Director J.J. Abrams is notorious for maintaining a high level of on-set secrecy when his movies are in production, but the curiosity surrounding “Star Wars: Episode VII” is proving to be too much to keep quiet.
First, a series of leaked set photos from the location filming in Abu Dhabi hit the Web. And then last week, someone posted pics of a full-scale Millennium Falcon under construction on a sound stage.
Abrams responded with a picture of a handwritten note with a tongue-in-cheek denial that Han Solo’s iconic spaceship would show up in the sequel. But in a savvy move that delighted fans, the note was propped up against the Falcon’s 3-D holographic chessboard that appeared in the very first Star Wars movie.
The message was clear: We can expect the ship that made the Kessel Run in less than 12 parsecs to make a triumphant return to the silver screen.
It’s gestures like these that lead me to believe that with "Episode VII" we may finally get the very first new Star Wars movie since 1983’s “Return of the Jedi.”
And no, you didn’t read that wrong. I grudgingly acknowledge that there have been three big-budget movies released since then, each of which bore the Star Wars moniker and an episode number. Some of the characters in them even had the same names as the ones in the original trilogy, and at least three of those characters — Yoda, Emperor Palpatine and C-3PO — were even played by the same actors.
But that’s where the similarities end. In tone, in theme and in every way that matters, those three movies have little or nothing in common with genuine Star Wars films.
There’s no need to recount the myriad flaws that sank the prequels right from the outset. If you’re unfamiliar with such criticism, just Google “Jar Jar Binks” and settle in for hours, if not days, of written and filmed fan commentary chronicling George Lucas’ legion of sins against filmmaking. When Al Gore created the Internet, he probably didn’t anticipate that most of its bandwidth would be used for geeks to post the millions of reasons why the prequels stank.
The proof of the prequel’s disposability, however, cannot be found in geek rage against them, but rather in the non-geek’s indifference to them. “Episode III: The Revenge of the Sith,” the last of these abominations to stink up the theater, was released almost a decade ago. It has faded into obscurity alongside "Episode I" and "Episode II." Other than the hardcore fans who defend anything branded with a Star Wars label, most people pretend those movies don’t exist. No, scratch that — the prequels are so forgettable that most people don’t have to pretend.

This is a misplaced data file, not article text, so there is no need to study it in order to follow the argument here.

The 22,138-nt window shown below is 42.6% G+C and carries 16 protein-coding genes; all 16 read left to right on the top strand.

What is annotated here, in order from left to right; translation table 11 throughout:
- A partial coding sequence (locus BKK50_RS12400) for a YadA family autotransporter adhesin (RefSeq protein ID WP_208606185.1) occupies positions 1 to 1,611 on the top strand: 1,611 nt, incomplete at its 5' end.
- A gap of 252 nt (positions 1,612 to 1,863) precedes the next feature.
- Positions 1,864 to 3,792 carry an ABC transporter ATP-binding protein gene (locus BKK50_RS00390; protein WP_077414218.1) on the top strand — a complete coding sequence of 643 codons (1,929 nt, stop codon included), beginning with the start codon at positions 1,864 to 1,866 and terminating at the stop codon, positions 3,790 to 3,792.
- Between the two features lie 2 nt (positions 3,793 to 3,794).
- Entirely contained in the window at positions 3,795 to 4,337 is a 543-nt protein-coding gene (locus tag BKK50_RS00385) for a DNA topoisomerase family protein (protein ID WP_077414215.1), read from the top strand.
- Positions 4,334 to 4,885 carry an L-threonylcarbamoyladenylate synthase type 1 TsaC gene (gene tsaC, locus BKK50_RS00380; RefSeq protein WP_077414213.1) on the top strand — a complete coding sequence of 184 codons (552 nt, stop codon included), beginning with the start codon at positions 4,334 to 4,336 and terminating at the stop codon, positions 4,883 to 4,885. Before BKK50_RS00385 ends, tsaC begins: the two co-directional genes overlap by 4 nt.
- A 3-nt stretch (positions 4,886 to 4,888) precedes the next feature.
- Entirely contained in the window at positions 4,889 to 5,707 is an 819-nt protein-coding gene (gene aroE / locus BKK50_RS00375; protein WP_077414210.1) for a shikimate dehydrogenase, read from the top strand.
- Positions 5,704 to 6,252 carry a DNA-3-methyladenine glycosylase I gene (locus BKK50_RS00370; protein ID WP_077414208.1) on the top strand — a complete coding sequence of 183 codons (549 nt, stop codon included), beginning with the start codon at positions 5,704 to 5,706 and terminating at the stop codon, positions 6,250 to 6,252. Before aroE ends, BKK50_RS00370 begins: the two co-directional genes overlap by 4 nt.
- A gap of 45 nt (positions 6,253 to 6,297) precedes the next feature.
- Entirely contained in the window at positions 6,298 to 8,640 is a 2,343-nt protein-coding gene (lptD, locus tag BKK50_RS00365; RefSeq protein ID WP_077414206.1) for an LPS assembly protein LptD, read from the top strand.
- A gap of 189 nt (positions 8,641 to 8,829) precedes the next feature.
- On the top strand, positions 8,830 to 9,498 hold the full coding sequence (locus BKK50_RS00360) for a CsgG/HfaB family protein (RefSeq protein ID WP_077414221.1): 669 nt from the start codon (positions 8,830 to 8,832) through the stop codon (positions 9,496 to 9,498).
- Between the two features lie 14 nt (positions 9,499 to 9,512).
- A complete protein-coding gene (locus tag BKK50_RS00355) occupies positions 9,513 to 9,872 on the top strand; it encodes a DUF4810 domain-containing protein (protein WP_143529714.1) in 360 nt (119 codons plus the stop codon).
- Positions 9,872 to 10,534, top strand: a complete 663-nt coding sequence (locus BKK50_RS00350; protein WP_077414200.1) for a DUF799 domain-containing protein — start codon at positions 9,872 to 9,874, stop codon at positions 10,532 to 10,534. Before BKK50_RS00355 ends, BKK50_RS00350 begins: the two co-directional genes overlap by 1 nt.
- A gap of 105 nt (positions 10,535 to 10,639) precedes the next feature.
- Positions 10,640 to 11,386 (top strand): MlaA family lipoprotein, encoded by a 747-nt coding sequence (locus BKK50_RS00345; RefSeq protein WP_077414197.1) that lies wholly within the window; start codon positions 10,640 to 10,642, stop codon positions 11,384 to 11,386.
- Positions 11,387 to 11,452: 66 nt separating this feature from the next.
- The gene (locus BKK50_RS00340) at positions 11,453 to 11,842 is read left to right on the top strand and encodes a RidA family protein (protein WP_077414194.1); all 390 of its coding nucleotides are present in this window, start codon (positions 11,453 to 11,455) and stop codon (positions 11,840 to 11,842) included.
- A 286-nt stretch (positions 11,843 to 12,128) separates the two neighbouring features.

When anyone thinks Star Wars, they think Luke Skywalker, Han Solo and Princess Leia. Names like Mace Windu, Count Dooku or General Grievous are little more than answers to trivia questions, much like the names of Chewbacca’s family from the “Star Wars Holiday Special.” (For the record: Mala was Chewie’s wife; his father was Itchy and his son was Lumpy. That’s something you’ll never need to know.) George Lucas is on record as saying that he wishes he could destroy every copy of that wretched holiday special which only aired once but still somehow endures in the pop culture consciousness with greater potency than the prequels.
Of course, it’s entirely possible that Abrams and Co. will fall short, too, and that "Episode VII" could join Episodes I, II and III in cinematic oblivion.
But for the first time in decades, I’m savoring the possibility of a new Star Wars movie that could very well be the real thing, and not just Star Wars in name.
Jim Bennett is a recovering actor, theater producer and politico, and he writes about pop culture and politics at his blog, stallioncornell.com.
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